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UWS Hamilton Campus Debated


07/03/15


The stalled £53million redevelopment plans for the University of the West of Scotland’s Hamilton campus have been debated at the Scottish Parliament.

The plans were based on a £27m contribution from the Scottish Funding Council and the Scottish Government.

However, the university’s match-funding proposal was rejected – and the issue of Scottish Government funding will not be re-examined until its next spending review, which is not likely until 2016 at the earliest. Blantyre MSP James Kelly clashed with Cabinet Secretary for Finance, Constitution and Economy, John Swinney, over the issue.


Mr Kelly said: “Will the Cabinet Secretary examine how capital grant funding commitments could bridge spending review periods? That would allow match-funding to be introduced in projects such as the University of the West of Scotland’s Lanarkshire campus in Hamilton.

“If progress could be made on that project, it would bring undoubted benefits, not only to the area itself, but also to the Lanarkshire economy and the wider Scottish economy.” Described as a “fantastic” asset for Lanarkshire and the west of Scotland, a revamped Hamilton UWS campus was seen as an important contribution to the economic and social development of the area.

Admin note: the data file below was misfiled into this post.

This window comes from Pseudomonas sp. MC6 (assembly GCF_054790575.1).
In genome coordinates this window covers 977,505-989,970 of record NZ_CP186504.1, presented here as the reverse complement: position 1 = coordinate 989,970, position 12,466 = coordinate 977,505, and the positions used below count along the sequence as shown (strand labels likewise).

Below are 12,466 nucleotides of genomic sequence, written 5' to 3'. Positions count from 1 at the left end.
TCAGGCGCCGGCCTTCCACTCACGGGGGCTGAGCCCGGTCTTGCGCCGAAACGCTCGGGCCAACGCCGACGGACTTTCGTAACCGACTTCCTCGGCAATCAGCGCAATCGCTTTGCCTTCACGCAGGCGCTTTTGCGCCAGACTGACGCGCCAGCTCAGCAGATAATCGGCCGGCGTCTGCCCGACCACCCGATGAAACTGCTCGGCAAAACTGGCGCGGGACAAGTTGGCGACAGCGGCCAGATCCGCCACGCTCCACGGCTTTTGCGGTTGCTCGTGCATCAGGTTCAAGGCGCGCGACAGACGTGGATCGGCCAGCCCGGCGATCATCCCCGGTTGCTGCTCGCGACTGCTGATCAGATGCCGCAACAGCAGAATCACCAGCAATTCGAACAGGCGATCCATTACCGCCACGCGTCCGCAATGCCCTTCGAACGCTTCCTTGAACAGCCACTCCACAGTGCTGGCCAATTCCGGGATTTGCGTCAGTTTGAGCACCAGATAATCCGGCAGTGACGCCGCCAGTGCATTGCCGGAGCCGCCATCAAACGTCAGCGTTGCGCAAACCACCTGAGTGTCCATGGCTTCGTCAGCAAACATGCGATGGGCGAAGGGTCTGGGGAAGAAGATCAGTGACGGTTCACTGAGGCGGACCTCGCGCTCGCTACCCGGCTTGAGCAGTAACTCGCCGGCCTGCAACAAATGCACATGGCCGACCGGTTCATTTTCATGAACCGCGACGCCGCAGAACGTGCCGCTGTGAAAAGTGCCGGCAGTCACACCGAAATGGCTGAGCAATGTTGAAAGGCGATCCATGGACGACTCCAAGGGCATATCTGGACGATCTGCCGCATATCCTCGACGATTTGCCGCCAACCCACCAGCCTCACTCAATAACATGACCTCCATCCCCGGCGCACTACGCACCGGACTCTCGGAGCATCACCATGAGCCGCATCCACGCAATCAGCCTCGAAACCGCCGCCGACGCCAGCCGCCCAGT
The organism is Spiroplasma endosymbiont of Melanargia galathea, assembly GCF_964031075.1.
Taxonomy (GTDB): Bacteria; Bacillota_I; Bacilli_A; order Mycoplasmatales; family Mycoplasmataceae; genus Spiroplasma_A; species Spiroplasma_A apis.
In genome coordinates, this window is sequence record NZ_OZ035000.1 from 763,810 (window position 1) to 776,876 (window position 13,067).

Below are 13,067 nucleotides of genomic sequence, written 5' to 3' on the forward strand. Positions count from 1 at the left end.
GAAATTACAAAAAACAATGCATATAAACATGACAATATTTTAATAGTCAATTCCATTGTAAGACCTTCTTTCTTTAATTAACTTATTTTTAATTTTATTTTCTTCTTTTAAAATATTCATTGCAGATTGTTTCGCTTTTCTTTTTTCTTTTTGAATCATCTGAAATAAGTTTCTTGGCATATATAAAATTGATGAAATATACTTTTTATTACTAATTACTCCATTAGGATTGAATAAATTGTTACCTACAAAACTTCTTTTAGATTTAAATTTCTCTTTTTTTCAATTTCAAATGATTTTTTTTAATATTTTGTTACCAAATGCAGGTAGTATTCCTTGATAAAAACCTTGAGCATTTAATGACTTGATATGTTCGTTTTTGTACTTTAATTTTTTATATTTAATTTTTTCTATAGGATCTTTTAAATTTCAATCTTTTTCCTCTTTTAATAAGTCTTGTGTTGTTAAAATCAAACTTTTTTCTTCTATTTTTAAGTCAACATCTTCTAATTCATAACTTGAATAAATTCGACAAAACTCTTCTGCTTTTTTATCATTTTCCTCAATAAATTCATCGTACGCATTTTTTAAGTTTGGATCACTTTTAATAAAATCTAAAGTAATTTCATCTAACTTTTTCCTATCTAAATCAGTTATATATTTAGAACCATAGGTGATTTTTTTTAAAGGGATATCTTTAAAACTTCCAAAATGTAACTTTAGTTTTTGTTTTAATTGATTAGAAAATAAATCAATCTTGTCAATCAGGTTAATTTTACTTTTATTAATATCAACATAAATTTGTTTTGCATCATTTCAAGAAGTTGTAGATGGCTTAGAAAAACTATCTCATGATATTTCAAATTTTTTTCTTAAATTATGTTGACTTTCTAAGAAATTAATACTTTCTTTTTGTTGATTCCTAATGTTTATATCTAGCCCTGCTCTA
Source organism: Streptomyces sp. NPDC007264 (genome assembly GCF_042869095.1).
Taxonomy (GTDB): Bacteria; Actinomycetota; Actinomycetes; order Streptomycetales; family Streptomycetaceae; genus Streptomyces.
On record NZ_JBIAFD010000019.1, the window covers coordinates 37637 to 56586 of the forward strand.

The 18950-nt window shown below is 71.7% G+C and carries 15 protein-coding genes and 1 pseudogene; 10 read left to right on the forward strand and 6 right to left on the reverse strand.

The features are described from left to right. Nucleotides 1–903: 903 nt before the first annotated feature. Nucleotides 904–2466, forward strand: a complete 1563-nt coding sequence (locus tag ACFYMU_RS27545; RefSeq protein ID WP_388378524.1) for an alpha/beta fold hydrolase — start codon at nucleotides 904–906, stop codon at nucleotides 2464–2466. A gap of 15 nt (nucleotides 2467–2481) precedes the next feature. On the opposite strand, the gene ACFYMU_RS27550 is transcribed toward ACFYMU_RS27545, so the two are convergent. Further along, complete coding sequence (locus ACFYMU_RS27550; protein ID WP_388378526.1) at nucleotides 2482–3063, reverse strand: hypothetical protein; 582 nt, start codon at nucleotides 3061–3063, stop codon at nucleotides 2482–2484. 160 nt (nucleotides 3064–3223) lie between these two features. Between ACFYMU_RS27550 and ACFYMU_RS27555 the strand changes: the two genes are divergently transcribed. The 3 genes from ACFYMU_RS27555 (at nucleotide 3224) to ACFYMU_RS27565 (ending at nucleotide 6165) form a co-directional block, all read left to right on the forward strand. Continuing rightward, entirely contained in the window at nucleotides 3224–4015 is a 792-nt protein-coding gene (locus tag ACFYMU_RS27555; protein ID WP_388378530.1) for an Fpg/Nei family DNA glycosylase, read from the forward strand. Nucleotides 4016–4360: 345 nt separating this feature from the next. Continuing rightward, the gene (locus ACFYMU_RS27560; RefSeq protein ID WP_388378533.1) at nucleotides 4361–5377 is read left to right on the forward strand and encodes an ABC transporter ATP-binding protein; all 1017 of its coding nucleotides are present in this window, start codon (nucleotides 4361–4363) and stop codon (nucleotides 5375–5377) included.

The existing Hamilton campus hampers the opportunity to increase student numbers which are expected to almost double to 5000 by 2016/17.


UWS, which is able to fund £26m of the project, had been in talks with the Scottish Government and Scottish Funding Council (SFC) about their plans.


Mr Swinney replied: “There is in what Mr Kelly says a substantial point about long-term planning for capital projects, with which I have absolutely no disagreement at all.

“The issue is this: for the period in which we are now, the Government has financial data that will provide us with clarity about our capital and resource budgets until March 2016. We have been able to offer a longer-term period of certainty because we have had financial information about the current period since the commencement of the financial year 2011-12. So, by and large, we have had about three years of programme funding to enable us to undertake such funding activity.


“On the capital programme, what I said to Mr Kelly in my original answer was that the priorities of the infrastructure investment plan structure our decisions about what projects will be supported. That, essentially, pre-commits spending reviews through recognising that some projects take longer than one year to build – they almost always do.

“Where we can set out longer-term financial projections, the Government will do so, but I hope that Mr Kelly understands that my ability to do that at this moment is restricted by the fact that I do not have any sight of our financial allocations beyond March 2016.”